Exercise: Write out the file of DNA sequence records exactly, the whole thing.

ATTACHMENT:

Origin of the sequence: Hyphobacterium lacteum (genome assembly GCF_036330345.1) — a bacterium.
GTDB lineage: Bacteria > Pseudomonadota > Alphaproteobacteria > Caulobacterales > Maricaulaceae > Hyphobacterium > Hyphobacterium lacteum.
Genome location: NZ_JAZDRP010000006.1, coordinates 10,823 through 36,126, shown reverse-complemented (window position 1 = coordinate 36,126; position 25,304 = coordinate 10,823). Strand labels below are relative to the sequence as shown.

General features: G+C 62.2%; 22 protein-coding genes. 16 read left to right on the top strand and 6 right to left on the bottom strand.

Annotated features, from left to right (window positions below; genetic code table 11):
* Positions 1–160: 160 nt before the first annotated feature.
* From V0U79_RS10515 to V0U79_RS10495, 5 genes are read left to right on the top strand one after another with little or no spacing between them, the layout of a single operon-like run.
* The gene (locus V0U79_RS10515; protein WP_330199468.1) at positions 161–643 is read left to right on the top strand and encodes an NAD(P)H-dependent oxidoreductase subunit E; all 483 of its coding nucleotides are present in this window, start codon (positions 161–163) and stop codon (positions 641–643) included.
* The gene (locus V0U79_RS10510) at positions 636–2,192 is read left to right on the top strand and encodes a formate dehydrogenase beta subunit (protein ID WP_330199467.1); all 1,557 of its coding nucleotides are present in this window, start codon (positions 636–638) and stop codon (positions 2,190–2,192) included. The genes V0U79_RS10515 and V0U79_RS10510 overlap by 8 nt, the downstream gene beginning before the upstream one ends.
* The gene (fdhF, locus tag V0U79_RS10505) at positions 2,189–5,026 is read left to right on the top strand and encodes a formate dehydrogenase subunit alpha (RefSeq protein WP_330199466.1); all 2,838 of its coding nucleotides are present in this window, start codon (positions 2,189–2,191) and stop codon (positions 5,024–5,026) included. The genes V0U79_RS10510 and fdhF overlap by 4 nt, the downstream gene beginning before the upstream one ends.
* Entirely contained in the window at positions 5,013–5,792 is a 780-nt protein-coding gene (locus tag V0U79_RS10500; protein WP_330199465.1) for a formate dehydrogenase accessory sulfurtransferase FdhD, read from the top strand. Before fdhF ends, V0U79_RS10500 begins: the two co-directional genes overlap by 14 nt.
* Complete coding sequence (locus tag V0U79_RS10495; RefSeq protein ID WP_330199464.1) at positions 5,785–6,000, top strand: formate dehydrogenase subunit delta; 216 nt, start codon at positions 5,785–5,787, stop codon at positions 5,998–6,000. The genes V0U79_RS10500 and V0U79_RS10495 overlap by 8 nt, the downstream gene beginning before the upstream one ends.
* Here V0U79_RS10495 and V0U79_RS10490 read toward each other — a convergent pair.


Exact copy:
Origin of the sequence: Hyphobacterium lacteum (genome assembly GCF_036330345.1) — a bacterium.
GTDB lineage: Bacteria > Pseudomonadota > Alphaproteobacteria > Caulobacterales > Maricaulaceae > Hyphobacterium > Hyphobacterium lacteum.
Genome location: NZ_JAZDRP010000006.1, coordinates 10,823 through 36,126, shown reverse-complemented (window position 1 = coordinate 36,126; position 25,304 = coordinate 10,823). Strand labels below are relative to the sequence as shown.

General features: G+C 62.2%; 22 protein-coding genes. 16 read left to right on the top strand and 6 right to left on the bottom strand.

Annotated features, from left to right (window positions below; genetic code table 11):
* Positions 1–160: 160 nt before the first annotated feature.
* From V0U79_RS10515 to V0U79_RS10495, 5 genes are read left to right on the top strand one after another with little or no spacing between them, the layout of a single operon-like run.
* The gene (locus V0U79_RS10515; protein WP_330199468.1) at positions 161–643 is read left to right on the top strand and encodes an NAD(P)H-dependent oxidoreductase subunit E; all 483 of its coding nucleotides are present in this window, start codon (positions 161–163) and stop codon (positions 641–643) included.
* The gene (locus V0U79_RS10510) at positions 636–2,192 is read left to right on the top strand and encodes a formate dehydrogenase beta subunit (protein ID WP_330199467.1); all 1,557 of its coding nucleotides are present in this window, start codon (positions 636–638) and stop codon (positions 2,190–2,192) included. The genes V0U79_RS10515 and V0U79_RS10510 overlap by 8 nt, the downstream gene beginning before the upstream one ends.
* The gene (fdhF, locus tag V0U79_RS10505) at positions 2,189–5,026 is read left to right on the top strand and encodes a formate dehydrogenase subunit alpha (RefSeq protein WP_330199466.1); all 2,838 of its coding nucleotides are present in this window, start codon (positions 2,189–2,191) and stop codon (positions 5,024–5,026) included. The genes V0U79_RS10510 and fdhF overlap by 4 nt, the downstream gene beginning before the upstream one ends.
* Entirely contained in the window at positions 5,013–5,792 is a 780-nt protein-coding gene (locus tag V0U79_RS10500; protein WP_330199465.1) for a formate dehydrogenase accessory sulfurtransferase FdhD, read from the top strand. Before fdhF ends, V0U79_RS10500 begins: the two co-directional genes overlap by 14 nt.
* Complete coding sequence (locus tag V0U79_RS10495; RefSeq protein ID WP_330199464.1) at positions 5,785–6,000, top strand: formate dehydrogenase subunit delta; 216 nt, start codon at positions 5,785–5,787, stop codon at positions 5,998–6,000. The genes V0U79_RS10500 and V0U79_RS10495 overlap by 8 nt, the downstream gene beginning before the upstream one ends.
* Here V0U79_RS10495 and V0U79_RS10490 read toward each other — a convergent pair.